American denim brand Levi Strauss & Co. is having a better go at it in Europe.
On Monday, the company reported a profit of $31 million for Q2 ended May 29, a leap from $12 million the same quarter one year prior. The jump in profit was due to a decline in charges related to the company’s productivity initiative and a debt extinguishment loss from the prior year.
However, revenue was flat at $1.01 billion, as wholesaling in the Americas took a dip, offset by growth in Europe and Asia.
In the Americas, net revenues declined four percent to $589 million. Department stores continue to be a challenge for the brand. Wholesale revenues in the U.S. while direct-to-consumer sales for the region grew low double-digits for the second quarter.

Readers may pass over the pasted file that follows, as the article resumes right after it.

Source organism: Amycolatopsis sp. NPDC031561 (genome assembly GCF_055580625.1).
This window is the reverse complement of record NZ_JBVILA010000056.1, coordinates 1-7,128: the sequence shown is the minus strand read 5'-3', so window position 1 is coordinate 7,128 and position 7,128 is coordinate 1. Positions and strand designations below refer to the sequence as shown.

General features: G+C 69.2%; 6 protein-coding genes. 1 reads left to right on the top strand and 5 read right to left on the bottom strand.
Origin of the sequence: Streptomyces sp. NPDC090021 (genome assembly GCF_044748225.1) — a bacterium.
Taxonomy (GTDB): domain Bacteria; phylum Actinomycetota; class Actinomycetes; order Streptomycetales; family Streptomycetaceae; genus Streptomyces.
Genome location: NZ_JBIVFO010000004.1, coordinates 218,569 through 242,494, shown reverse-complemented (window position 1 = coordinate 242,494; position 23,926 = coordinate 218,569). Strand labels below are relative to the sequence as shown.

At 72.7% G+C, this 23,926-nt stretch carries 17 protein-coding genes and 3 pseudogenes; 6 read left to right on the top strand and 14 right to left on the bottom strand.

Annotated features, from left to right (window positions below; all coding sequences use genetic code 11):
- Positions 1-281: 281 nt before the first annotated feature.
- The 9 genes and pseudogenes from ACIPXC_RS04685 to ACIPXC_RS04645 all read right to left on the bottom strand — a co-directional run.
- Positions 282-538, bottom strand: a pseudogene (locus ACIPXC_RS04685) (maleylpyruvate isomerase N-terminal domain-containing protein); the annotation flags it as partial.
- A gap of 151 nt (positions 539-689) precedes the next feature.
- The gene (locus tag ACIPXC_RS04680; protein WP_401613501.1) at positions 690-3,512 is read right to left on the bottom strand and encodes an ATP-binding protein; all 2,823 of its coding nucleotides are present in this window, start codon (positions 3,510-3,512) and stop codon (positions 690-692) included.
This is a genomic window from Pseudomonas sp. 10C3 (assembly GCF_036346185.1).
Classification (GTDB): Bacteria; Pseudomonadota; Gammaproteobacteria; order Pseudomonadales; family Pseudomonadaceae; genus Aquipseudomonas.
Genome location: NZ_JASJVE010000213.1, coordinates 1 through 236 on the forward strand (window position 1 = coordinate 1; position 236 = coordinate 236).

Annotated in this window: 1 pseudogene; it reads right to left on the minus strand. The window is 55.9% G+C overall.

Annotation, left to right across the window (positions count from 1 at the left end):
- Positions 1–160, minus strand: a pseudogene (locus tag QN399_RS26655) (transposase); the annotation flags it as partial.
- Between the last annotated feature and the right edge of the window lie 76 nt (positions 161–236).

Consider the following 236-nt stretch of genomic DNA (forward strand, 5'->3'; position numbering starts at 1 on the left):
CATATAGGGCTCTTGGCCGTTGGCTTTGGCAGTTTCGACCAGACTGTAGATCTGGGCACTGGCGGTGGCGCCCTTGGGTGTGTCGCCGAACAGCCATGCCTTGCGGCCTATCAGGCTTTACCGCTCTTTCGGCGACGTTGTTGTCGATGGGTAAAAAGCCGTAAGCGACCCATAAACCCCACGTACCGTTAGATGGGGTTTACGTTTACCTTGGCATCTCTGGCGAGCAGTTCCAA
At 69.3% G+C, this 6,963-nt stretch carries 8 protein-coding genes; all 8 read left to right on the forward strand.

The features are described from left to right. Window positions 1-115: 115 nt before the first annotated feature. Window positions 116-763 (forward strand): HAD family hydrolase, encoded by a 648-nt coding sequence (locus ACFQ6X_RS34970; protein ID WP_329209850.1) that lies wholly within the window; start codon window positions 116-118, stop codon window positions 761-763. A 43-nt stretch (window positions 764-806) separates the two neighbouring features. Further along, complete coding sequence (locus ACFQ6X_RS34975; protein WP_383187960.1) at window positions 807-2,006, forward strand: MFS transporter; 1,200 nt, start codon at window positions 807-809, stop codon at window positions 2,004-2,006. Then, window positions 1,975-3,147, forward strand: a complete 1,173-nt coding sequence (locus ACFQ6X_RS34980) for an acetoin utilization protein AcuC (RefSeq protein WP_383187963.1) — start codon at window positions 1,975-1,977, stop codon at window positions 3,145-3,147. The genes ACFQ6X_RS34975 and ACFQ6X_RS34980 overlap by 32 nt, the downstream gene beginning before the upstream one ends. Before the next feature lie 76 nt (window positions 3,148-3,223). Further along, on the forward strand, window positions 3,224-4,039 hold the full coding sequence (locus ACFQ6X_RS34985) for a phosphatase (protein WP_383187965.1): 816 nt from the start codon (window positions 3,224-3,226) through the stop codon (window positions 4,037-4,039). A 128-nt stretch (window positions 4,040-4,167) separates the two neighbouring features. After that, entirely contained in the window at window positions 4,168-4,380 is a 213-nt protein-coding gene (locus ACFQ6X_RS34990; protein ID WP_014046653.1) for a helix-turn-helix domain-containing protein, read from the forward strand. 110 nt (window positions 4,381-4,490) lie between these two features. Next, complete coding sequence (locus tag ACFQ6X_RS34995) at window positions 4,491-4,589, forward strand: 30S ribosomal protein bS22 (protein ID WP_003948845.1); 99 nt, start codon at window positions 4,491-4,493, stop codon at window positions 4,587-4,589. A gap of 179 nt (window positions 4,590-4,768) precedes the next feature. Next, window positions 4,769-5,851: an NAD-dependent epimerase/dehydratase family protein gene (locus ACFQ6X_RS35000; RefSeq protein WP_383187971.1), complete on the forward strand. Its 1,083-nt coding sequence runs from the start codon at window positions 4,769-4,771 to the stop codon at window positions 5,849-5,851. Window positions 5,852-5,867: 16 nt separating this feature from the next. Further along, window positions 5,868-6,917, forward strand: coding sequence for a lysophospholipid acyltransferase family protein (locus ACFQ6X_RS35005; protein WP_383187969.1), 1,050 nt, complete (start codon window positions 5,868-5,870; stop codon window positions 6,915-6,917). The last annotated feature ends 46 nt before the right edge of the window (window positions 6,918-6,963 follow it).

In an interview with The Wall Street Journal, Levi’s President and CEO Chip Bergh said, “The traditional department store channel is and has been challenged, and that’s a big chunk of our business in the U.S. We are not giving up on it, to be clear.”
Currency translation had zero impact on net revenues in the company’s European business, where the classic 501 has experienced a renaissance in popularity for both men and women. Net revenues increased eight percent to $241 million, driven by strong direct-to-consumer growth and expansion.
In Asia, Levi’s eight percent revenue growth was a product of expansion of the company-operated retail network.
In a statement, Bergh said the company aims to focus on what it can control and remains “committed to delivering our priorities and financial objectives for the full year.”